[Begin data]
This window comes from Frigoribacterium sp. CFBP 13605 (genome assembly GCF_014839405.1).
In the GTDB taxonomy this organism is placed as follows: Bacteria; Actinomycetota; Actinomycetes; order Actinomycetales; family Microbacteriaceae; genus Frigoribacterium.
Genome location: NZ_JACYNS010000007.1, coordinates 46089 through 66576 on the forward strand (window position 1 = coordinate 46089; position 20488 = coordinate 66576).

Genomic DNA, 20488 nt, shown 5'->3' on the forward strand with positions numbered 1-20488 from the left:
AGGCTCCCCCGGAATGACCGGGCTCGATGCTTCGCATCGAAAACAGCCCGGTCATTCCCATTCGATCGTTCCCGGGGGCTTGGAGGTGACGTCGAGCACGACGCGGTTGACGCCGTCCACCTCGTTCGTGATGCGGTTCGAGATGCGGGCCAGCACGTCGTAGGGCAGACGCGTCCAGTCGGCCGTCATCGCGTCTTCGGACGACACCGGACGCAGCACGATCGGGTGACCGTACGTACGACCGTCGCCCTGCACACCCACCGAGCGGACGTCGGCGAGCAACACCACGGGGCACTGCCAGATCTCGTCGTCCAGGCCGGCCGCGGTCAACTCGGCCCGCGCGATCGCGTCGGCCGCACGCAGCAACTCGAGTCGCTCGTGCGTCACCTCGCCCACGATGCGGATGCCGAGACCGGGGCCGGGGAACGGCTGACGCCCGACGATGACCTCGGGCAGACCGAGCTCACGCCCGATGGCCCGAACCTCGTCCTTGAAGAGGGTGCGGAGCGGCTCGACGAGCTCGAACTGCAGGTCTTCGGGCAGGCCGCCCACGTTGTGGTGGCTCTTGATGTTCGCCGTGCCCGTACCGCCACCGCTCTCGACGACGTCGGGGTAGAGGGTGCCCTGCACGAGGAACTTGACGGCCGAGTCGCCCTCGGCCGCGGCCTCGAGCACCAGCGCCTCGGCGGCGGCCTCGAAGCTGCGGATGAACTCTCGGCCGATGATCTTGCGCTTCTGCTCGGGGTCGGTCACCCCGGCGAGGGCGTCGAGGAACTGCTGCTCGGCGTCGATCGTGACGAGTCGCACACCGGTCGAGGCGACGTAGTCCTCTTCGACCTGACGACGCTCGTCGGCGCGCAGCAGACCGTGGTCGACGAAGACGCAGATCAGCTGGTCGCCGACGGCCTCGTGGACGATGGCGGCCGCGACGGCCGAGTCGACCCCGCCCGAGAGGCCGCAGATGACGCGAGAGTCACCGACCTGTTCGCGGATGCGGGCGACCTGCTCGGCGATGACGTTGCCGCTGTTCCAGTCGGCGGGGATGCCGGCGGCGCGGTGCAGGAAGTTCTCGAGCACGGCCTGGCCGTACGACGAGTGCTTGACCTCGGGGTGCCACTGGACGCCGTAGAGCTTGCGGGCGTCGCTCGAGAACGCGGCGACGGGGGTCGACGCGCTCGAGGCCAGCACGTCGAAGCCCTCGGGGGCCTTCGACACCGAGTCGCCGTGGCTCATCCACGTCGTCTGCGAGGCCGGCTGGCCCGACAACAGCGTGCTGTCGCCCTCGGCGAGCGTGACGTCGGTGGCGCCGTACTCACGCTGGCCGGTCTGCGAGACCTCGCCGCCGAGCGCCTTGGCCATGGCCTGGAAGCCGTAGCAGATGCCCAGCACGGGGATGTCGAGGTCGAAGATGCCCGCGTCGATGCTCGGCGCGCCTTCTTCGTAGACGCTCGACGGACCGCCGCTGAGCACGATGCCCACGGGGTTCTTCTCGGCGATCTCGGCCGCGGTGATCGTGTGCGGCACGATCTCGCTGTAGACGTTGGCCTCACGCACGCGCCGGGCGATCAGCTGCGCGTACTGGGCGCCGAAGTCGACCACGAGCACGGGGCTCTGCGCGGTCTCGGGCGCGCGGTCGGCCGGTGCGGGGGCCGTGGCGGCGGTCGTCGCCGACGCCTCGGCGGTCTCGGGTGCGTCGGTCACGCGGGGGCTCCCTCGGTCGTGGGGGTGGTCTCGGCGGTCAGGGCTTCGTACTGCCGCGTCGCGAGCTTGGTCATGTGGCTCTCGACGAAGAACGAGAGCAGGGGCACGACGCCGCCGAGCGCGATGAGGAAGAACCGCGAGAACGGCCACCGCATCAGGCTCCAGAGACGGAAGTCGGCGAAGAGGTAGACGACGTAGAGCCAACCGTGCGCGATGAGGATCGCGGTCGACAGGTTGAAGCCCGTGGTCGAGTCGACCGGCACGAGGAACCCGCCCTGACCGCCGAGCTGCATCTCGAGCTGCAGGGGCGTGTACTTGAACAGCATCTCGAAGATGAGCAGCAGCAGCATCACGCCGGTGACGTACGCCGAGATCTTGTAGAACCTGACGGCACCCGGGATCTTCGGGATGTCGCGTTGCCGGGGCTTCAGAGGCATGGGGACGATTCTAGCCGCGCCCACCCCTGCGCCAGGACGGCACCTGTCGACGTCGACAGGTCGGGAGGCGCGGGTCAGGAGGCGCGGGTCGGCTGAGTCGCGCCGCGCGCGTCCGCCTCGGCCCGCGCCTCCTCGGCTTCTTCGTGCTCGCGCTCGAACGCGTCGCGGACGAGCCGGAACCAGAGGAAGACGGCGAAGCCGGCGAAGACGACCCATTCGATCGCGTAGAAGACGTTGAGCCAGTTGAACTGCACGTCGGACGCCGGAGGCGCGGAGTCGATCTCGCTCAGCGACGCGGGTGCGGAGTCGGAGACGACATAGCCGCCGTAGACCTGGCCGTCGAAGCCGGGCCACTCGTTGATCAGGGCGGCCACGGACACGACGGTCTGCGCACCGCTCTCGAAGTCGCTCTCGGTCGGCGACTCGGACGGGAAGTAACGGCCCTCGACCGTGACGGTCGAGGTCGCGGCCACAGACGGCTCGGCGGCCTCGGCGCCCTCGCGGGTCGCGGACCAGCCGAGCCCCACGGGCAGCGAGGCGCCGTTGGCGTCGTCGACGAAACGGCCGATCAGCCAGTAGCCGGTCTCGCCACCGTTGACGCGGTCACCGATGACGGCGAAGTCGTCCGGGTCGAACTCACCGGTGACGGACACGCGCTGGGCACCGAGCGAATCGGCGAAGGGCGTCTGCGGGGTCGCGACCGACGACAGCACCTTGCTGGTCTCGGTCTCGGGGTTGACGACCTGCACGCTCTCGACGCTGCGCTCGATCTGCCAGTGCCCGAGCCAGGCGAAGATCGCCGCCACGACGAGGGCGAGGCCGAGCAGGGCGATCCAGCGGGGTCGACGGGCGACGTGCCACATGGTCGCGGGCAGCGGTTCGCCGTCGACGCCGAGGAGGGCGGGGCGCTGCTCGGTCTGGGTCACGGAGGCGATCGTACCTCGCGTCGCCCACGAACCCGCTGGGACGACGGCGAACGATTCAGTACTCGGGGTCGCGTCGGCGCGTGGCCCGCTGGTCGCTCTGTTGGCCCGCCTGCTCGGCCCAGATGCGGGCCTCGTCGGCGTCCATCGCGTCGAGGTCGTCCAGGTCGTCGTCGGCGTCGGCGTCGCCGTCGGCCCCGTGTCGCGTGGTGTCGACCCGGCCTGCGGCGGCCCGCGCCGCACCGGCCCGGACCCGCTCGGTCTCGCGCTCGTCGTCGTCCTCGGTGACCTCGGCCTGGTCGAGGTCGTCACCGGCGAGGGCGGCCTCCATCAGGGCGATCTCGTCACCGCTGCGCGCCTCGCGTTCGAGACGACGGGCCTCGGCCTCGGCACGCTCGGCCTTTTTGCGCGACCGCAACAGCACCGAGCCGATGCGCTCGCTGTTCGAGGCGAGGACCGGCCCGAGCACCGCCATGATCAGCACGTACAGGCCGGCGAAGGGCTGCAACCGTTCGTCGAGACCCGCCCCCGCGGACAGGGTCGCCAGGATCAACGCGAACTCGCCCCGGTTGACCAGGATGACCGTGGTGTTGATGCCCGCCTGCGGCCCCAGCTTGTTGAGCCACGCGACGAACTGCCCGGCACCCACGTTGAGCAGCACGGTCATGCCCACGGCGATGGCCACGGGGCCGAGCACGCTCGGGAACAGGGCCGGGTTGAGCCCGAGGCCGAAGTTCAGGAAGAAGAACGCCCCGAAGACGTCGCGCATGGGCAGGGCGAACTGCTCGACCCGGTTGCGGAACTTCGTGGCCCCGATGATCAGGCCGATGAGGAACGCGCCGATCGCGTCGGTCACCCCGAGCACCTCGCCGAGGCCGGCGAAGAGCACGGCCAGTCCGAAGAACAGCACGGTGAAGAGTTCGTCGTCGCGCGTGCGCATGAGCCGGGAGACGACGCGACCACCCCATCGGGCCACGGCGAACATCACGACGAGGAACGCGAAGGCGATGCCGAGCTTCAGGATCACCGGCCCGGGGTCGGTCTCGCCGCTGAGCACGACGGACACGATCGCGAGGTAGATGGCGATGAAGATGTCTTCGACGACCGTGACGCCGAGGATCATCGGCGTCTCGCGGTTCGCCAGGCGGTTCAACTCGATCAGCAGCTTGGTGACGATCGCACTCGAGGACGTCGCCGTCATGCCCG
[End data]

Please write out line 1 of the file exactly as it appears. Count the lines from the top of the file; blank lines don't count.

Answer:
This window comes from Frigoribacterium sp. CFBP 13605 (genome assembly GCF_014839405.1).